Mr. Kimmelman Goes to London
Having just returned from the English capital I was intrigued to learn that the New York Times architecture critic Michael Kimmelman also recently visited London to consider the high rise building craze that we previously discussed here. Mr. Kimmelman’s piece in last Thursday’s Times makes some good observations and suggestions. For example, with respect to The Shard—a frequent topic of conversation among our London friends—Mr. Kimmelman notes that:
…[The Shard] is hulking and unimpressive at street level. But adding density at a rail hub makes sense…And from afar the vertical faceting of The Shard’s facade reduces the impression of bulk. The crystalline effect is subtler than many Londoners feared. The building almost evaporates in certain soft light, its crown dissolving into a mesh of attached screens…
This evaporative effect is something that I think is evident in the photograph of the Shard in my Towers of London post as well as, perhaps, in this view of the building from Farringdon Road:
Mr. Kimmelman charitably suggests that, like the regenerated Olympic Village, “we’ll have to wait to see how [The Shard] works after it’s finished.”
The majority of Mr. Kimmelman’s piece, however, is devoted to another new tower in The City, the Rothschild Bank’s New Court building, by the firm of Rem Koolhaas. A review of New Court by The Observer’s Rowan Moore is complimentary, noting that this building has—in contrast to much of Koolhaas’s work—“ghosted its way on to the skyline with a surprising degree of discretion.” Mr. Kimmelman likes it too, praising the building’s profile as “distinguished.” Playing off of Mr. Moore’s earlier analysis of London’s towers in which, among other things, he challenges architects to think about the street-level public spaces that their buildings create, Mr. Kimmelman notes that:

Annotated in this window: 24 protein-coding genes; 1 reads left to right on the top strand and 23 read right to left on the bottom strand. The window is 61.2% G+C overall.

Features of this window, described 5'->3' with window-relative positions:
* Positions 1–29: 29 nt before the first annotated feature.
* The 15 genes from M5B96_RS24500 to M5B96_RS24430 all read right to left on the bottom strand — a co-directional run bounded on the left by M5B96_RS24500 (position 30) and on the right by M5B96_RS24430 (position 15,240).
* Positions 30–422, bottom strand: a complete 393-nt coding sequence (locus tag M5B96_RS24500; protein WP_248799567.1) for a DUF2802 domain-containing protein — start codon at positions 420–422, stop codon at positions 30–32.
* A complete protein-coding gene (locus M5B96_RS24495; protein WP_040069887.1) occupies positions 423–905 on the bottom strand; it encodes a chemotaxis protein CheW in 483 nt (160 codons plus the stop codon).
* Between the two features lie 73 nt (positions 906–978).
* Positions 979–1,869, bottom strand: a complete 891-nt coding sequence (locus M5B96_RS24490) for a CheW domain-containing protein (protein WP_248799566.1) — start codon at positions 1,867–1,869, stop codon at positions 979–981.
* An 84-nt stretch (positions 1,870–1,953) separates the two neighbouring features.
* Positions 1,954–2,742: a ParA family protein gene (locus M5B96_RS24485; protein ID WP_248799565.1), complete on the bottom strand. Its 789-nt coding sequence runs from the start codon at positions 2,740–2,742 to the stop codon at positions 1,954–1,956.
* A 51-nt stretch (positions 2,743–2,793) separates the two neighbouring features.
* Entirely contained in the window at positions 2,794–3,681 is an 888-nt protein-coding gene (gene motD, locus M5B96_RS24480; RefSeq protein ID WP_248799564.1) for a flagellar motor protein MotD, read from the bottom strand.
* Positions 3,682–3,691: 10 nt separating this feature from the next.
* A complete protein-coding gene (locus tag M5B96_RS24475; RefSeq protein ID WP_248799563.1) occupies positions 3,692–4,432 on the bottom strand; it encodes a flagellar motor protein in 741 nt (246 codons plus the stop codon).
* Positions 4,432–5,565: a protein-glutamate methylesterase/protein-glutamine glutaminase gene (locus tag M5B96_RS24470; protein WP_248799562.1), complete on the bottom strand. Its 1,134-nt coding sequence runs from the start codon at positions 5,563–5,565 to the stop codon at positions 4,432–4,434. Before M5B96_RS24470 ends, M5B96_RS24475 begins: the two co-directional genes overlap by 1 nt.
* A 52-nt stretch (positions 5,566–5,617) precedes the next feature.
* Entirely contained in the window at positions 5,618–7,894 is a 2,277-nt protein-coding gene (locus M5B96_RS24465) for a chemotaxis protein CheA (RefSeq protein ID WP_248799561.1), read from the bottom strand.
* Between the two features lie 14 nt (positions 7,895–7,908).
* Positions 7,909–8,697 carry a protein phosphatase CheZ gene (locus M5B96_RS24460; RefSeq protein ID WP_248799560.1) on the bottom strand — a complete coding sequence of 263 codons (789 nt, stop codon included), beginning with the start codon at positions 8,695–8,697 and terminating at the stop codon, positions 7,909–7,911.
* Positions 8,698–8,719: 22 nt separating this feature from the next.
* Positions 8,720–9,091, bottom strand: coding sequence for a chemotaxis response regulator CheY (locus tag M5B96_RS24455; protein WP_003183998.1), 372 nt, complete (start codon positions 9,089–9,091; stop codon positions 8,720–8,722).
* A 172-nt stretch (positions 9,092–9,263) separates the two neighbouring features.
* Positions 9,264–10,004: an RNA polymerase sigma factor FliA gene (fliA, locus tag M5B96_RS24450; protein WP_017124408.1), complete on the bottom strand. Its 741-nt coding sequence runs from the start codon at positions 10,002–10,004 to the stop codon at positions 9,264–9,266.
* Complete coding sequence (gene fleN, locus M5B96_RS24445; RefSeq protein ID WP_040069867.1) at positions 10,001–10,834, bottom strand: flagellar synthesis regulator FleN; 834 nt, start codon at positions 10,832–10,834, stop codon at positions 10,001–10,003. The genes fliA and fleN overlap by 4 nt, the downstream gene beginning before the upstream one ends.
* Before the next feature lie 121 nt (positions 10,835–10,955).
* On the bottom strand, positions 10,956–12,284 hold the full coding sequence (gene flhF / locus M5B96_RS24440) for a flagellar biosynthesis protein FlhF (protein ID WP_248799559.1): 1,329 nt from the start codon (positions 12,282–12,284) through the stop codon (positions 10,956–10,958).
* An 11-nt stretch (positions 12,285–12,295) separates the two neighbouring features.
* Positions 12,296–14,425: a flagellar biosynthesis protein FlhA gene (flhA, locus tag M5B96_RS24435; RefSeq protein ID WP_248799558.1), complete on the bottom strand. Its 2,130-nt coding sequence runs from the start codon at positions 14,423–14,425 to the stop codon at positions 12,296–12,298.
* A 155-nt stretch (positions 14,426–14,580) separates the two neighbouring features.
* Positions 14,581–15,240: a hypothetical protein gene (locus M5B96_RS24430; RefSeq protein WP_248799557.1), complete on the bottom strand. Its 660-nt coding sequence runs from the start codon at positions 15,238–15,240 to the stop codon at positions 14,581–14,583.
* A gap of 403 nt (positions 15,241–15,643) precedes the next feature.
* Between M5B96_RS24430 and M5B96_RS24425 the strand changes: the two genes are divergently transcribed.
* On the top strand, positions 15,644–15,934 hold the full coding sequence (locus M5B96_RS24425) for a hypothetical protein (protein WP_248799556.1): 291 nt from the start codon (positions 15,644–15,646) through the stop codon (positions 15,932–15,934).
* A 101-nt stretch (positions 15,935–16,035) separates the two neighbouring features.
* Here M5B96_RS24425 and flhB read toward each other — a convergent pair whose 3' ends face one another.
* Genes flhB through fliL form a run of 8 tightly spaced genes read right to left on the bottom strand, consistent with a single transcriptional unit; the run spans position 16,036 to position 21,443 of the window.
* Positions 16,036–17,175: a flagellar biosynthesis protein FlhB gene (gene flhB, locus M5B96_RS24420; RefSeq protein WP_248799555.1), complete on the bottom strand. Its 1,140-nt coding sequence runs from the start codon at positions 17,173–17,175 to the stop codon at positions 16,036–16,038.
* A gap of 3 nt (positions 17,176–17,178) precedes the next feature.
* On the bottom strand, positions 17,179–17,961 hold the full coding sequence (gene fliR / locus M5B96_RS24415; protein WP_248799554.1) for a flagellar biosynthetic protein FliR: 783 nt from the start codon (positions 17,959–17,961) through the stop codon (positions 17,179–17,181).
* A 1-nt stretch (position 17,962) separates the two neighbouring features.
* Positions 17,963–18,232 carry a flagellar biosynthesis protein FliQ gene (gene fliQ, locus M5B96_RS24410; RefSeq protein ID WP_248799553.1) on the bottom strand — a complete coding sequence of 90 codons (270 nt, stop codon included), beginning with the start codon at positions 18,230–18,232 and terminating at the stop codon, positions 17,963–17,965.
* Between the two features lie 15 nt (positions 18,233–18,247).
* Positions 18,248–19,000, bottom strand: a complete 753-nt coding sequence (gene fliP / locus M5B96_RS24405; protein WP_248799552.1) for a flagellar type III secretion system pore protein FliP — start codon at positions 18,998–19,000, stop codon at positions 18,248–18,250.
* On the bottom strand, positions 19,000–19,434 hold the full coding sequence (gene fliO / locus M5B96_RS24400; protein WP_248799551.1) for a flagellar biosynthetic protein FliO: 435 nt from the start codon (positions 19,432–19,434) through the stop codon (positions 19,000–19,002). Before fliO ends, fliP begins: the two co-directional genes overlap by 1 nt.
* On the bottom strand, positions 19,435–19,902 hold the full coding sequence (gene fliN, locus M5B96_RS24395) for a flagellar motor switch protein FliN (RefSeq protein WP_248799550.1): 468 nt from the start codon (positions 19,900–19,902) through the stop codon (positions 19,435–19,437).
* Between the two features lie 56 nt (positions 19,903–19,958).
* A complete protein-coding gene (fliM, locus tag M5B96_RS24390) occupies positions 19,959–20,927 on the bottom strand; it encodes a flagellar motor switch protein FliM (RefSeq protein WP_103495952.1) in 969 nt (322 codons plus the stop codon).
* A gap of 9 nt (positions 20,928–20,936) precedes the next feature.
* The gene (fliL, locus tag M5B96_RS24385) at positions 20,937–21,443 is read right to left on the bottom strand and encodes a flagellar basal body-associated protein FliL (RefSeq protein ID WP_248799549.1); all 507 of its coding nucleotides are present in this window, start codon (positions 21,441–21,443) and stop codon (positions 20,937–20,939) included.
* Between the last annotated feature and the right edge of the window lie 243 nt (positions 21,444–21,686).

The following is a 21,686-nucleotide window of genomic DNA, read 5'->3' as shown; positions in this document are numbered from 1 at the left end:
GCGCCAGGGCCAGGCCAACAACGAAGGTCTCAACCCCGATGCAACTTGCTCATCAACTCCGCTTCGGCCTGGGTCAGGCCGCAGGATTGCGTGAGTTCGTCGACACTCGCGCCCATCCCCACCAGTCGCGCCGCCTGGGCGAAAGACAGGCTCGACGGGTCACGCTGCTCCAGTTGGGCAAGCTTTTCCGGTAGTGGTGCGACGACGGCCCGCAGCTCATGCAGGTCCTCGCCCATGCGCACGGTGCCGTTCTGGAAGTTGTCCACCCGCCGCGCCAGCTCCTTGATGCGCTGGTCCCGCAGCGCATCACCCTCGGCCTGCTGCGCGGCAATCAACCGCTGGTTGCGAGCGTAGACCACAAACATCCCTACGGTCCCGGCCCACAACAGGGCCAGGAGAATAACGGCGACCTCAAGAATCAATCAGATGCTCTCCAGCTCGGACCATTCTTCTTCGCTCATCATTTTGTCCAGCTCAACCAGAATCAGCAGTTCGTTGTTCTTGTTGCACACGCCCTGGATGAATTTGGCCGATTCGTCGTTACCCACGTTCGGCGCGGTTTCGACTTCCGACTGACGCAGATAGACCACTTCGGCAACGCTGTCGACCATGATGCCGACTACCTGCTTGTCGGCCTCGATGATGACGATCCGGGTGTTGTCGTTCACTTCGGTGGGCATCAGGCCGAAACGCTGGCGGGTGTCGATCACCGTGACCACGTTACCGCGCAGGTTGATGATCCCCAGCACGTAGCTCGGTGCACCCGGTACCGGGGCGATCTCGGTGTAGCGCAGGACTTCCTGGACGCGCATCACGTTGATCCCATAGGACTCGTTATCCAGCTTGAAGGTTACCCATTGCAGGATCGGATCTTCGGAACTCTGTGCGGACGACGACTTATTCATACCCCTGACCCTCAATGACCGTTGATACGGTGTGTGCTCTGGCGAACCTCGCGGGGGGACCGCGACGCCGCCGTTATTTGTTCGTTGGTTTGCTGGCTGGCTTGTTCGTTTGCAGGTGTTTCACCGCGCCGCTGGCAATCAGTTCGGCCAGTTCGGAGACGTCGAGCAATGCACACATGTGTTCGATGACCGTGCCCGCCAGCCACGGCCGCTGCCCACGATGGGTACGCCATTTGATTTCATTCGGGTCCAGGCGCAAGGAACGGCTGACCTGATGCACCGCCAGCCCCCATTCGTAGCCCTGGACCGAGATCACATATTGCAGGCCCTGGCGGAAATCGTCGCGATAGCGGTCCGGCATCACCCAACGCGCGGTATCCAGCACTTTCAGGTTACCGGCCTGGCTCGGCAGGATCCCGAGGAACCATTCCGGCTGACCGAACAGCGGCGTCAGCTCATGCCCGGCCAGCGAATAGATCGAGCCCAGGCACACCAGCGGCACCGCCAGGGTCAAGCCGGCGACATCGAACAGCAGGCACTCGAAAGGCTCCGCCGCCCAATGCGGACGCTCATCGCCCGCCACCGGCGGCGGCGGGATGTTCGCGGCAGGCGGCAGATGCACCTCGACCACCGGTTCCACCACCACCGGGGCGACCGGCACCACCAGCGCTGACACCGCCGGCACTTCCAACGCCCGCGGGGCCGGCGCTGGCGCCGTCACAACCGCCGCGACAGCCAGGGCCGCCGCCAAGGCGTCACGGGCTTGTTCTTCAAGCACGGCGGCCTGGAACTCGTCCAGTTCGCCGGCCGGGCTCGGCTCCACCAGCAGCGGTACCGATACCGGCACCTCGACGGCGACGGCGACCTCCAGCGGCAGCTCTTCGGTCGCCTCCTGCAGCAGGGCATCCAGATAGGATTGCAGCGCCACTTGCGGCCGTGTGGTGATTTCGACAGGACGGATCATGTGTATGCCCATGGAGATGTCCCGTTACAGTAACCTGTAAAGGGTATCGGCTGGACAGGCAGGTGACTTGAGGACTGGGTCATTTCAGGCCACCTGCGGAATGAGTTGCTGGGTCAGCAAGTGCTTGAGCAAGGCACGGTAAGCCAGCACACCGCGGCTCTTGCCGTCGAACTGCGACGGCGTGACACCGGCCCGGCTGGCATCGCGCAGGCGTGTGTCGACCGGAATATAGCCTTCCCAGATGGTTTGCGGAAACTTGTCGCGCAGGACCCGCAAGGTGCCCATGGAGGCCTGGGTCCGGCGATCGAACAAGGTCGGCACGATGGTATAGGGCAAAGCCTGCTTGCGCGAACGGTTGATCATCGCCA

The plan… with a quasipublic plaza that links the covered forecourt of [New Court] with the graveyard of [an adjacent Christopher Wren Church, St Stephen Walbrook] is ingenious, elegant…a glass and aluminum colonnade defines the street edge, with a broad portico and pedestrian passage behind, framing the church view. The plan brings transparency, surprise and civic grandeur to a narrow lane; and by revealing Wren’s building, it invents a pas de deux, the Rothschild tower nodding to the tower of St Stephen.
This assessment of New Court agrees with Mr. Moore’s that the building offers welcome relief from the many City structures that, in Moore’s words, “rise sheer and opaque from the pavement.” Nonetheless, Mr. Kimmelman—admirably keeping to his mission of focusing on the democratic and socially-redeeming qualities of architecture—holds that public access could be better:
I said quasipublic earlier only because while you can now see St. Stephen from St. Swithin’s Lane, you can’t get to it. A gate between forecourt and churchyard is locked; bank guards discourage the curious. So, unfortunately, an architecture of openness meets the architecture of paranoia that has reshaped cities like London and New York for more than a decade.
As is typical of Londoners when it comes to the subject of architecture, the opinion of New Court among Observer readers is more divided than among the professional critics. One reader is with Mr. Kimmelman and Mr. Moore in appreciating New Court’s virtues:
Though never a Koolhaas fan, this building shows great restraint, fitting into its surroundings quite beautifully. [It’s] what architecture should be about. [It’s a] shame so many others can only grandstand…
For another reader, however:
…the small [Wren] church in front has more identity than that monstrosity behind it…all you have to do to see if a building is good is to imagine it as a silhouette in black. The church would have a distinctive profile, the masses of block behind would look like masses of blocks….
It’s nice that New Court and another adjacent but much more critically reviled building—Norman Foster’s Walbrook, which Moore accurately describes as “an assertive, ribbed, over-inflated blob”—gesture to St Stephen in their cornice lines and, in Walbrook’s case, to St Stephen’s famous dome (which is based on the original design for St Paul’s Cathedral). While I do like New Court, I’d have to agree that the most significant effect of these two particular London buildings is to make one appreciate Wren’s church all the more. And perhaps that’s the most important contribution of London’s new towers to the city’s architecture.